The second sudden anxiety, over Obama’s relationship with Wright, has come to Obama at an awkward moment. Having recently lost Texas and Ohio, he saw his streak of 11 (or was it 12) state caucus and primaries come to an end. Clinton has come back and the fact that her chances of beating Obama in a delegate count are quite improbable hasn’t stopped her. Rather, she’d prefer if Obama just forgot his meteoric rise in popularity and delegates, forgo all of the support he’s built up in the grassroots and in those smoky back rooms, and just take 2nd place like a man.

Why the press waited until now to make this an issue (Hillary on SNL?) is beside the point. They did and Obama had to answer, lest he lose even an inch of that mile he had taken from the overwhelmingly white (and male) political culture. The clanging of pundits jaws and the apparent wringing of our body politic’s hands forced the Junior Senator from Illinois-who some subtly (and sometimes not so subtly) remind us is married to a woman who only recently became “proud of America”-to do what he absolutely does best: give a speech about the condition of America, and why we should come together. 

It was necessary that Obama address race, a subject he has been reluctant to discuss so far. It is one of the bigger elephants in our nation’s living room. Racial divisiveness and inequality exist today, in implicit and explicit ways. Draconian sentencing guidelines for drug offenses, high unemployment rates. And a concentration of violence in largely black neighborhoods (Chris Rock once said that the most dangerous block in any American city was Martin Luther King Jr. Boulevard). Unfortunately, many people, especially public figures, act and speak as if we live in a society that is post-racism.

Commentators, especially those aligned with Clinton or the “right” decided that [white] America deserved an explanation for Obama’s relationship with the raucous reverend. This is politics as usuaaal defined: a profoundly important issue, like race, used to rationalize a pithy paranoia about a person or event somehow connected to the candidate. By using this, um, card, Clinton’s people and the media have put the emphasis not on race, or racial inequality, but on the dynamics of Obama’s relationship to the reverend.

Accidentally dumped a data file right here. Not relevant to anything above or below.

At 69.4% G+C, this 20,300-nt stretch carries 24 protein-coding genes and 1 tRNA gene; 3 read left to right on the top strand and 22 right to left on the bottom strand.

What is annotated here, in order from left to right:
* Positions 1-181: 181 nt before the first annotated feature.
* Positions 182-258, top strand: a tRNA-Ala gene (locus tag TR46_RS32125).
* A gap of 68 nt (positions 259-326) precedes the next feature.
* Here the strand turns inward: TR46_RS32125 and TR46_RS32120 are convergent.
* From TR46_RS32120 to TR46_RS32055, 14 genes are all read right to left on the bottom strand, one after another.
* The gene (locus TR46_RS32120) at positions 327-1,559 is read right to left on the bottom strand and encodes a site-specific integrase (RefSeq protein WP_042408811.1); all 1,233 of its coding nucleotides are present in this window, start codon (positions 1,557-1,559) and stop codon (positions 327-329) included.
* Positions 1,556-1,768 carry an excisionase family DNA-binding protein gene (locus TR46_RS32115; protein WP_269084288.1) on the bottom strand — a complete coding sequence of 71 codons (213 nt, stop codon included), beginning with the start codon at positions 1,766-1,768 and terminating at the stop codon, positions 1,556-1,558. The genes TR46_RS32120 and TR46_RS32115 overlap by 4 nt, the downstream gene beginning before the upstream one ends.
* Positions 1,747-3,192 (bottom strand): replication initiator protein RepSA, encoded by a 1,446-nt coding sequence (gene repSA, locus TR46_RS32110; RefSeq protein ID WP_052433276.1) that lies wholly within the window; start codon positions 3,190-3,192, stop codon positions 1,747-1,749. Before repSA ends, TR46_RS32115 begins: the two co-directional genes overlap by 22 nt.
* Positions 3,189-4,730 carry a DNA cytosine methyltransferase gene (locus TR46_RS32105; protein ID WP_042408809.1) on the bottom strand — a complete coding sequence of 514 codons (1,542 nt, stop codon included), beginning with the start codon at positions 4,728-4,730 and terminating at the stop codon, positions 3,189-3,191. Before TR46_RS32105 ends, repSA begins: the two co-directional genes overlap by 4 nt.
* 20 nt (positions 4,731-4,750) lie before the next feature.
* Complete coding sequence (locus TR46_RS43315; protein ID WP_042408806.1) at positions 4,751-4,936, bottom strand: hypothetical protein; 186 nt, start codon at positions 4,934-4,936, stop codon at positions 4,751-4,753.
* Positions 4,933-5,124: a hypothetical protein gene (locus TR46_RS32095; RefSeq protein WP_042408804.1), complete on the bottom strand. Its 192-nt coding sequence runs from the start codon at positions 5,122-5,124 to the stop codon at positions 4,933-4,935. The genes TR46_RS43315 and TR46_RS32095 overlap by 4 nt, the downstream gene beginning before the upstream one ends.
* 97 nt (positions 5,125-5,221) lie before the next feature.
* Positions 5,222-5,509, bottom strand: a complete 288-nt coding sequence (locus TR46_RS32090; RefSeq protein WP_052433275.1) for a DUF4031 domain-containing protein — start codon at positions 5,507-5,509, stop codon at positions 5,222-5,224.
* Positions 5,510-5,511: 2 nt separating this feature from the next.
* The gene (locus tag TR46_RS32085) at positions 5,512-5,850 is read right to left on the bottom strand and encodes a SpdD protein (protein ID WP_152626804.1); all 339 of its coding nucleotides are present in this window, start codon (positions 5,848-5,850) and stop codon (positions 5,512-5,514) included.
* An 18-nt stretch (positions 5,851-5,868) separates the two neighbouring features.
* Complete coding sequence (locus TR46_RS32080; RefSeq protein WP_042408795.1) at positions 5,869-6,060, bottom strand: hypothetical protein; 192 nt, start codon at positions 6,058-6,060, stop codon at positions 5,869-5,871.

He started simply, with “Two hundred and twenty one years ago, in a hall that still stands across the street…” He was giving the speech in Philadelphia. Then he dived right into a candid discussion of racial problems hitherto only hinted at by our public officials. His words were uttered with conviction and humility. He affirmed the greatest part of the United States, its insanely diverse population, and eloquently tied the progress of the U.S. to a rethinking of the racial problems of our republic.

He addressed the legacy of racial injustice and its lingering effects on black communities:
That legacy of defeat was passed on to future generations – those young men and increasingly young women who we see standing on street corners or languishing in our prisons, without hope or prospects for the future. Even for those blacks who did make it, questions of race, and racism, continue to define their worldview in fundamental ways. For the men and women of Reverend Wright’s generation, the memories of humiliation and doubt and fear have not gone away; nor has the anger and the bitterness of those years.

He acknowledged white angst, which so many white media types and politicians  have exploited over the years:
Most working- and middle-class white Americans don’t feel that they have been particularly privileged by their race. Their experience is the immigrant experience – as far as they’re concerned, no one’s handed them anything, they’ve built it from scratch… when they hear that an African American is getting an advantage in landing a good job or a spot in a good college because of an injustice that they themselves never committed; when they’re told that their fears about crime in urban neighborhoods are somehow prejudiced, resentment builds over time.
He addressed the reverend’s controversial remarks:
The profound mistake of Reverend Wright’s sermons is not that he spoke about racism in our society. It’s that he spoke as if our society was static; as if no progress has been made; as if this country – a country that has made it possible for one of his own members to run for the highest office in the land and build a coalition of white and black; Latino and Asian, rich and poor, young and old — is still irrevocably bound to a tragic past. But what we know — what we have seen – is that America can change. That is true genius of this nation. What we have already achieved gives us hope – the audacity to hope – for what we can and must achieve tomorrow.
Most importantly, however, he reminded us that the problems facing our nation effected us all: